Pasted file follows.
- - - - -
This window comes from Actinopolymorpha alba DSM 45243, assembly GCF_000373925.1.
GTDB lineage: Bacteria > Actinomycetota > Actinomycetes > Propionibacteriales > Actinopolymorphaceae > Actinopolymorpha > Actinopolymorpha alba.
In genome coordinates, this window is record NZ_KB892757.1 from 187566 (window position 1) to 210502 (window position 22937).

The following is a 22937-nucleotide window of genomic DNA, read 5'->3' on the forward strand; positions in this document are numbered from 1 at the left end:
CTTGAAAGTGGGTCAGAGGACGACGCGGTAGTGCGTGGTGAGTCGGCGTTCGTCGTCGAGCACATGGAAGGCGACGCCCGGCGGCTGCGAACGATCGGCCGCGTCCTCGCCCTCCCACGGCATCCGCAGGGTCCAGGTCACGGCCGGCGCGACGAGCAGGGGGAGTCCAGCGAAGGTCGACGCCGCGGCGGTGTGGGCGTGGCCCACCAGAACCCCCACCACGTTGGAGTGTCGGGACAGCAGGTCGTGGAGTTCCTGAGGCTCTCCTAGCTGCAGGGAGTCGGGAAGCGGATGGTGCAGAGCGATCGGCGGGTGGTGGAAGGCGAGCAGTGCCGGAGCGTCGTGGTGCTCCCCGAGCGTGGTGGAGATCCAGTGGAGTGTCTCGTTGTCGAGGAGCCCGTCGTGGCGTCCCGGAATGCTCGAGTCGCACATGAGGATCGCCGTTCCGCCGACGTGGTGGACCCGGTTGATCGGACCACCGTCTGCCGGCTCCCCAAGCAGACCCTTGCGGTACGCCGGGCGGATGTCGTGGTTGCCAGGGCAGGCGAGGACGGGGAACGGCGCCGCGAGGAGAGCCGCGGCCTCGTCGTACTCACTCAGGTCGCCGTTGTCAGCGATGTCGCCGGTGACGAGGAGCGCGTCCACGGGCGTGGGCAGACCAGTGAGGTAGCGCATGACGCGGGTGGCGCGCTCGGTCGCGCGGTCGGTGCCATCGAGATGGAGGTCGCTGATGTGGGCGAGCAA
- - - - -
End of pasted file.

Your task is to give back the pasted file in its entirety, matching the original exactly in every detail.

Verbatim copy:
This window comes from Actinopolymorpha alba DSM 45243, assembly GCF_000373925.1.
GTDB lineage: Bacteria > Actinomycetota > Actinomycetes > Propionibacteriales > Actinopolymorphaceae > Actinopolymorpha > Actinopolymorpha alba.
In genome coordinates, this window is record NZ_KB892757.1 from 187566 (window position 1) to 210502 (window position 22937).

The following is a 22937-nucleotide window of genomic DNA, read 5'->3' on the forward strand; positions in this document are numbered from 1 at the left end:
CTTGAAAGTGGGTCAGAGGACGACGCGGTAGTGCGTGGTGAGTCGGCGTTCGTCGTCGAGCACATGGAAGGCGACGCCCGGCGGCTGCGAACGATCGGCCGCGTCCTCGCCCTCCCACGGCATCCGCAGGGTCCAGGTCACGGCCGGCGCGACGAGCAGGGGGAGTCCAGCGAAGGTCGACGCCGCGGCGGTGTGGGCGTGGCCCACCAGAACCCCCACCACGTTGGAGTGTCGGGACAGCAGGTCGTGGAGTTCCTGAGGCTCTCCTAGCTGCAGGGAGTCGGGAAGCGGATGGTGCAGAGCGATCGGCGGGTGGTGGAAGGCGAGCAGTGCCGGAGCGTCGTGGTGCTCCCCGAGCGTGGTGGAGATCCAGTGGAGTGTCTCGTTGTCGAGGAGCCCGTCGTGGCGTCCCGGAATGCTCGAGTCGCACATGAGGATCGCCGTTCCGCCGACGTGGTGGACCCGGTTGATCGGACCACCGTCTGCCGGCTCCCCAAGCAGACCCTTGCGGTACGCCGGGCGGATGTCGTGGTTGCCAGGGCAGGCGAGGACGGGGAACGGCGCCGCGAGGAGAGCCGCGGCCTCGTCGTACTCACTCAGGTCGCCGTTGTCAGCGATGTCGCCGGTGACGAGGAGCGCGTCCACGGGCGTGGGCAGACCAGTGAGGTAGCGCATGACGCGGGTGGCGCGCTCGGTCGCGCGGTCGGTGCCATCGAGATGGAGGTCGCTGATGTGGGCGAGCAA